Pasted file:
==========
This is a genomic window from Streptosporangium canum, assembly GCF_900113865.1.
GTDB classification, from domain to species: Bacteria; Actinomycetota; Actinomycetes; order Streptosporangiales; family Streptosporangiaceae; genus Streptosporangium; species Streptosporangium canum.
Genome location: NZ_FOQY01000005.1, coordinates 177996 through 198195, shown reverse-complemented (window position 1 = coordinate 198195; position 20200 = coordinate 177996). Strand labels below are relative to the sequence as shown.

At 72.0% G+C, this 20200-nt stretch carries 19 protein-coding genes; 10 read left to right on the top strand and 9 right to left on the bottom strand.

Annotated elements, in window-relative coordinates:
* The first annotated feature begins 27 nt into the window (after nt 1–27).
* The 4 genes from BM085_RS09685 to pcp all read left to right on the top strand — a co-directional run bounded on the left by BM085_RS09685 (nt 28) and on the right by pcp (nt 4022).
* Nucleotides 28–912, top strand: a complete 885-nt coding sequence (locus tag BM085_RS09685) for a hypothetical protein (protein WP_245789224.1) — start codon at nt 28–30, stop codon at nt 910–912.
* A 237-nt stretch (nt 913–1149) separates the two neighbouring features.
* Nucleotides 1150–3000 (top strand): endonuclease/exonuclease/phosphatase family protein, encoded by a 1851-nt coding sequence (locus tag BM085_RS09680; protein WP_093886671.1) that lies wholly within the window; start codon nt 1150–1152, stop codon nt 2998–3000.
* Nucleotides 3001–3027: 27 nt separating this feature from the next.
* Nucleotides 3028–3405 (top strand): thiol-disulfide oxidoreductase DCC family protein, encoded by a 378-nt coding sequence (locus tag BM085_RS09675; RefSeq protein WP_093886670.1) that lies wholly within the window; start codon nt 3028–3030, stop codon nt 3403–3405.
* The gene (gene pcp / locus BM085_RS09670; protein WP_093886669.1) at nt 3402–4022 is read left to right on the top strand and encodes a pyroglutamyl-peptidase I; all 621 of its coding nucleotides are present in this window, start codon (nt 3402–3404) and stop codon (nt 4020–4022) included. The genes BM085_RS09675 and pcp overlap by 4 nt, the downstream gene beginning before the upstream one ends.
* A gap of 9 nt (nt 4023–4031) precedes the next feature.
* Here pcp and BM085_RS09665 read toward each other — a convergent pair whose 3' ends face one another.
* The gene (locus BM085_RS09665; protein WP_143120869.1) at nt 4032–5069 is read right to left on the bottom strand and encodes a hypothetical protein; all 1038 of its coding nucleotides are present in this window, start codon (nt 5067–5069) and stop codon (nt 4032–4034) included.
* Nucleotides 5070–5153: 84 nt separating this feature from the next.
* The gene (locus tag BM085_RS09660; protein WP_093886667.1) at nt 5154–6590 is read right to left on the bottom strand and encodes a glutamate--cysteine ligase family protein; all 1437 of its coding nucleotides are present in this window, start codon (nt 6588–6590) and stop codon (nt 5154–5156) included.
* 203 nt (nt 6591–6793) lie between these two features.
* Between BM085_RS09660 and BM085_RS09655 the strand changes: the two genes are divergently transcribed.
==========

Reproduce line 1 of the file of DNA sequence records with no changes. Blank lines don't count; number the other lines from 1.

This is a genomic window from Streptosporangium canum, assembly GCF_900113865.1.